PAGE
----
What I mean is, does the act of wishing for your optimum existence, and actively chasing that which would allow you to exist in that world with your eyes wide open, a child’s pursuit?

Once you turn 18, you become an adult in the eyes of society, and definitely that of the law. Whether you get to continue to pursue your dreams beyond that point, often depends on your environment. That usually involves having a support system made up of family, parents, or friends, that are willing to help keep a roof over your head, while you give your all to chasing your ideal situation. It may be that education, sport, or some other talent, has enabled you to sustain yourself beyond high school, while you continue to work towards your goals. But without that, and beyond the years of 18 to 23, if you are not ‘well on your way’ to your envisioned life, career, or goals, are you still supposed to yearn for more than your current existence? Or is the ‘adult’ thing to do, setting aside ‘childish’ hopes and fantasies, to better accept the present?

For many of us, turning eighteen was a wake-up call, complete with the resounding clang of adult responsibilities landing squarely on our teen shoulders. Suddenly, rent, groceries, and work became our day-to-day, while whatever path we desired beyond this, became squarely up to us to make happen. Things got tough, things got real, and we would have to figure it all out on our own, from now on. For those of us that didn’t climb as high as we’d imagined, and who remain dissatisfied with things being ‘as good as it’s going to get,’ once we are no longer in our late teens or early 20s, should we stop yearning for more? Is life easier when you contend with what you have, instead of constantly trying to reach further?

I pose this question because I honestly don’t know what the answer should be. Part of me believes that it varies depending on the person, and part of me wonders if there is a time by which the answer should be the same for all.

I am the dichotomy of someone who categorically refuses to accept what is, while also consistently trying to be like everyone else; aka normal. On one hand, I stubbornly push myself towards what I believe my life should be when it comes to health, self-discipline, and education. I was born chronically ill, and yet I refuse to live a life of disability. Instead, I keep driving myself towards a series of costly short-term solutions health-wise, which cumulatively allow me to increase my quality of life. Rather than, giving into a medically predicted decline in health as years go by. Although, since there isn’t a cure, doing so would have burdened me a lot less, financially.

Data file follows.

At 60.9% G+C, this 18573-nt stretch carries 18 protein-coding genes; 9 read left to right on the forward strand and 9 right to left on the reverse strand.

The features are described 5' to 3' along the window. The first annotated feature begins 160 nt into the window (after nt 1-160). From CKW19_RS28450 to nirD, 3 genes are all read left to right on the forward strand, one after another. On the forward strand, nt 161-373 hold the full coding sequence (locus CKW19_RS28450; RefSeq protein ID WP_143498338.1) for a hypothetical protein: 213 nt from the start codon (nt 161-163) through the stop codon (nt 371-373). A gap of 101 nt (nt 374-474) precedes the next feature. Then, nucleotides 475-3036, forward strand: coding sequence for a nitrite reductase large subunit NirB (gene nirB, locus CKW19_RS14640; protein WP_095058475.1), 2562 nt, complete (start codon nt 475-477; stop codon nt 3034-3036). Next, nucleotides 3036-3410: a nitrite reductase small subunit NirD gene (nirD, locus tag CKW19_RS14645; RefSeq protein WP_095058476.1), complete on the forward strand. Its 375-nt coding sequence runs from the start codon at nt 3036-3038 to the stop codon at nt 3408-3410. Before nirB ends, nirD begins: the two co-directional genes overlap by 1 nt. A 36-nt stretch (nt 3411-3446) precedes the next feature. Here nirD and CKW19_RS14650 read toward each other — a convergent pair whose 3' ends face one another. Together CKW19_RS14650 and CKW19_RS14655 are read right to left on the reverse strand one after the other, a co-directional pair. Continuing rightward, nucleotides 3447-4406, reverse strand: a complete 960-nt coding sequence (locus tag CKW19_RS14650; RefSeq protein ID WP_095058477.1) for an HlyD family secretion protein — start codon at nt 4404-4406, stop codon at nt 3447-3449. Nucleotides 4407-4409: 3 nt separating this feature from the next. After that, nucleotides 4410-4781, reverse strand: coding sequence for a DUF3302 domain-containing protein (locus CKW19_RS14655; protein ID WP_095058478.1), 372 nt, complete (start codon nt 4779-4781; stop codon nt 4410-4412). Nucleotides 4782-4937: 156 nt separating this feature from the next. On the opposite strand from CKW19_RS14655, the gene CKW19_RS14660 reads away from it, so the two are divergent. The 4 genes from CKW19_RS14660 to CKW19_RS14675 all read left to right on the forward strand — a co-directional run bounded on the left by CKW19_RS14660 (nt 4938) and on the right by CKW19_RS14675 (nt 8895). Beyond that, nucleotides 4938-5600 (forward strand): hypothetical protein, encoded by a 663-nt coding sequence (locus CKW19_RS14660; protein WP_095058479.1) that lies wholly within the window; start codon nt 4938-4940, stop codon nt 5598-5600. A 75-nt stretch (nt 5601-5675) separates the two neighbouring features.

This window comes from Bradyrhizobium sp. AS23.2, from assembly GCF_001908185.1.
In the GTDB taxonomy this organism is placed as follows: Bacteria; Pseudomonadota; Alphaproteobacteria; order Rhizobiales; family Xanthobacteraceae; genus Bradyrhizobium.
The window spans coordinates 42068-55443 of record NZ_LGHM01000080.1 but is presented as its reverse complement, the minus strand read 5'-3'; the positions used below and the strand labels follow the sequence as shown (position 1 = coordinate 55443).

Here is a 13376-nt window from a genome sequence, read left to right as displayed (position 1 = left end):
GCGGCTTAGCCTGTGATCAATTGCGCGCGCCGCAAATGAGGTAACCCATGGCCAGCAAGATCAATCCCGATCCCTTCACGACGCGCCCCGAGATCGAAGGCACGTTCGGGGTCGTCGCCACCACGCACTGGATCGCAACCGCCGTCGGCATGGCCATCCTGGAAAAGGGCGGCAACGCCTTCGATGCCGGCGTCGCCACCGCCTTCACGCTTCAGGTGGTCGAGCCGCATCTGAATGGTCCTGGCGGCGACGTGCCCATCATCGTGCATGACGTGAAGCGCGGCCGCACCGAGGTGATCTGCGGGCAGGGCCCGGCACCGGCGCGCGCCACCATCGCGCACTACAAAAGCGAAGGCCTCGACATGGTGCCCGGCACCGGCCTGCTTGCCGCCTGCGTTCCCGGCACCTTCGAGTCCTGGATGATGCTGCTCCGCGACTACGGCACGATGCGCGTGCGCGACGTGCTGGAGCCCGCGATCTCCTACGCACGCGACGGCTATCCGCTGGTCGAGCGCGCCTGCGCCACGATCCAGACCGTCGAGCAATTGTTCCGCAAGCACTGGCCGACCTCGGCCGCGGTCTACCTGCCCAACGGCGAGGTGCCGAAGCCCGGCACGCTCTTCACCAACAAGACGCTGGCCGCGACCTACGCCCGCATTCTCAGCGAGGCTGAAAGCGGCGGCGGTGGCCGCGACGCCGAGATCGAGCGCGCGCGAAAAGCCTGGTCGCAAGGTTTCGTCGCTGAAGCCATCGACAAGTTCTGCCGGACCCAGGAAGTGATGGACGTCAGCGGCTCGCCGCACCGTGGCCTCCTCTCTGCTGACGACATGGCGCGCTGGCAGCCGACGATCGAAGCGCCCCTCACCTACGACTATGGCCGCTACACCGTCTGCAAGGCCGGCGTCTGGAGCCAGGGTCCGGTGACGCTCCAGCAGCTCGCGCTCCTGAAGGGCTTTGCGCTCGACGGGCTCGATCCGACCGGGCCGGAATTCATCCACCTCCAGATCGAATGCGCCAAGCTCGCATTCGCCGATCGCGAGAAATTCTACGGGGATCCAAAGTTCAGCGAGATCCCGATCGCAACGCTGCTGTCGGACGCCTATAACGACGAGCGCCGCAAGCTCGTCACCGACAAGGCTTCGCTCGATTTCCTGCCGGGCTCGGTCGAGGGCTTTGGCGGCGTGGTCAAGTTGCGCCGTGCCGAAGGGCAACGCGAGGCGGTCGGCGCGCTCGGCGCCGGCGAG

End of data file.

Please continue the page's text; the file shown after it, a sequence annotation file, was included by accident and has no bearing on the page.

I spent years not doing much other than working full-time, going to school, and trying to manage the toll doing both was taking on my health. Through it all, I refused to give up on my health, or my education and looking back on that time I’m not sure how I got through it on my own.

But the flip side of this overzealousness is that I don’t generally allow myself free rein to do what I want with my time. I never bet on myself, and invest in my person, and career, the way I have spent my entire adulthood investing in my health and education. And I don’t quite understand why I have such a hard time believing that I have every right to experience personal and professional joy.

Truthfully, I want to cause ripples that will transform myself and hopefully others, whether the scale is big or small. To keep trying to achieve this, I think that I need to fearlessly refuse to stay in situations that would prevent that growth, that change, and those visions of having a life of meaning, from coming true. Although I’m currently struggling to regain clarity, I believe that I need to keep daydreaming for as long as I can, and I just hope that I never reach a junction where dreams do need to make way for maturity.        

What got me through the years spent toiling away in various full-time jobs and working my way through school was my vision of where my career would go. The time sacrificed and debt incurred was meant to grant me the normalcy in my career trajectory that I couldn’t make mine in other parts of my existence. After chasing a dream for most of my lifespan, and spending most days working towards it, it still isn’t my reality. This has left my ideals feeling frayed, and made my perception of what should be, cloudy and unsure.

Maybe because I have been fighting most of my days just to live somewhat normally, I have a slightly off-kilter vision of when things are ‘good enough’. So, I ask, when do you stop trying to change the world with your own presence, and instead start putting that energy into that of the next generation? When does a dissatisfying job, poor career options, or lacklustre relationships simply become some of the disadvantages of living an otherwise responsible and settled existence? Is my never being okay with a lack of growth, respect, love, or valuation, a sign of immaturity? Or is it that the idealistic child that I was, became an idealistic adult that has never stopped wanting to impact the world around her?

                                                            An original blog by: